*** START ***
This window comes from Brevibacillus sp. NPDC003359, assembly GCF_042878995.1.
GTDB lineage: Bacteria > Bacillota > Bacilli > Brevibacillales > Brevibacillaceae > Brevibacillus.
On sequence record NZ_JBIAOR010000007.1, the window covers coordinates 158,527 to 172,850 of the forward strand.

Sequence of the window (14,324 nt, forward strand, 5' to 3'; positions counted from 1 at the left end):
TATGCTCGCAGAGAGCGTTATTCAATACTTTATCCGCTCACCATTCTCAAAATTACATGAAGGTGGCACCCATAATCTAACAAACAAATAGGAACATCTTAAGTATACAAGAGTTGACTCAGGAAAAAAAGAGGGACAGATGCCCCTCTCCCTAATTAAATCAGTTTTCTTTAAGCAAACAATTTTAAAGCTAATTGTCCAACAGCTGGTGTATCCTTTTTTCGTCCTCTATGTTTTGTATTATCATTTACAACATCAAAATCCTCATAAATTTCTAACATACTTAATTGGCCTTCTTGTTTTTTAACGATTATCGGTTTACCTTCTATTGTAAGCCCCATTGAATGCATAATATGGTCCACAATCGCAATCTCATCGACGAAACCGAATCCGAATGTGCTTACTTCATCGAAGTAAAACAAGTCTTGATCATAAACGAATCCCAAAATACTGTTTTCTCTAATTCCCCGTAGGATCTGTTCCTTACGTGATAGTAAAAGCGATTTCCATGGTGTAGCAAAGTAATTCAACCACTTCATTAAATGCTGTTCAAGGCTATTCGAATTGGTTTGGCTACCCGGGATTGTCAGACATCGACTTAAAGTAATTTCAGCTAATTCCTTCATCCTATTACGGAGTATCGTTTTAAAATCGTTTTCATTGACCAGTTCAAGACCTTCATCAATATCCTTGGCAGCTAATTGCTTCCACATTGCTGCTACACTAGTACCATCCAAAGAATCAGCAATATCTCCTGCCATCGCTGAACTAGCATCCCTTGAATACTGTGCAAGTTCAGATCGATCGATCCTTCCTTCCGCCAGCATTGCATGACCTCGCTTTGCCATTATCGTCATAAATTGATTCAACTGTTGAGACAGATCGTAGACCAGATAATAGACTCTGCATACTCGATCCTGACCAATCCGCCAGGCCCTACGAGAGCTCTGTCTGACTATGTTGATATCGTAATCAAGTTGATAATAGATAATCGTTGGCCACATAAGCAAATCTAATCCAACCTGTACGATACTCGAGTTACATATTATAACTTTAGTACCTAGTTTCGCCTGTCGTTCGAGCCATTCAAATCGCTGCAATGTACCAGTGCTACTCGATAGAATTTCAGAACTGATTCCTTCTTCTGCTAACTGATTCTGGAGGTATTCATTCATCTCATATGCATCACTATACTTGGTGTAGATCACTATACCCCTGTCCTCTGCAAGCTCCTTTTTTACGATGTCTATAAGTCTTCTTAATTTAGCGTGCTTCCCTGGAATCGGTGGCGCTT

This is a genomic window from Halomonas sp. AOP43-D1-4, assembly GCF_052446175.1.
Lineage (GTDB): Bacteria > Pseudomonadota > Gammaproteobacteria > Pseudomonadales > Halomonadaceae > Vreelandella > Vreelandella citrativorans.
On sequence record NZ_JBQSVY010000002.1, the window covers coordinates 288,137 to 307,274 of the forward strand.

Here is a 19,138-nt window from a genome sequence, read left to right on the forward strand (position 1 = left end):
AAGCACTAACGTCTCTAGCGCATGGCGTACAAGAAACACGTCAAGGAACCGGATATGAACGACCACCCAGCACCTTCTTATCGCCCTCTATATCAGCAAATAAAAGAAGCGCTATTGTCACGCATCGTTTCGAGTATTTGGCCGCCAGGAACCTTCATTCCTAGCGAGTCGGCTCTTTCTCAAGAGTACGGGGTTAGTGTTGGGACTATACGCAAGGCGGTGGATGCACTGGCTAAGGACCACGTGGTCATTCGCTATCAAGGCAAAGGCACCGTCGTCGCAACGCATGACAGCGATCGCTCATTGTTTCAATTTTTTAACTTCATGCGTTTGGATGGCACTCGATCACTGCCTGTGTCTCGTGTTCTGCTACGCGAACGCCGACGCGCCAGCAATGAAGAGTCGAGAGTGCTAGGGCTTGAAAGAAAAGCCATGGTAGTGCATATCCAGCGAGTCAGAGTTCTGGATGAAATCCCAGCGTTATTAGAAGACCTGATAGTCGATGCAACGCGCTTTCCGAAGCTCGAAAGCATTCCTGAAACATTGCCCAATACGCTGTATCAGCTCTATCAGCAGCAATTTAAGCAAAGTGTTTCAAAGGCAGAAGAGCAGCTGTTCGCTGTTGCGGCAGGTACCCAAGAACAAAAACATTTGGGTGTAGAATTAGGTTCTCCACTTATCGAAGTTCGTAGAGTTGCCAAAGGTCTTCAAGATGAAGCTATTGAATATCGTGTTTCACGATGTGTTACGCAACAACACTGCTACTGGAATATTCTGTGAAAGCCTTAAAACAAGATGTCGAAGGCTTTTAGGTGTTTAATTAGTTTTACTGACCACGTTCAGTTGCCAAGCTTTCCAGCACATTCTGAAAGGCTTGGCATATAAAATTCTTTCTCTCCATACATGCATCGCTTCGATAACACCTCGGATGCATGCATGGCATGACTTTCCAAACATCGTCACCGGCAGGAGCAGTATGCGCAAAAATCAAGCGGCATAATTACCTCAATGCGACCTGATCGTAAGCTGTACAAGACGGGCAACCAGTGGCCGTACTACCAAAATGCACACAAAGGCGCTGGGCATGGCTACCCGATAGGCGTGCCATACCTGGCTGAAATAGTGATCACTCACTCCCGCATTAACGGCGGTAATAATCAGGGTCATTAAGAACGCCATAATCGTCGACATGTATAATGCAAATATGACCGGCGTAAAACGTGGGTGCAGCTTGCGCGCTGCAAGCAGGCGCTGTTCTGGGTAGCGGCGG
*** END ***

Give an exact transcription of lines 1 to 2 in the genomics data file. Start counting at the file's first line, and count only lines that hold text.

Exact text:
This window comes from Brevibacillus sp. NPDC003359, assembly GCF_042878995.1.
GTDB lineage: Bacteria > Bacillota > Bacilli > Brevibacillales > Brevibacillaceae > Brevibacillus.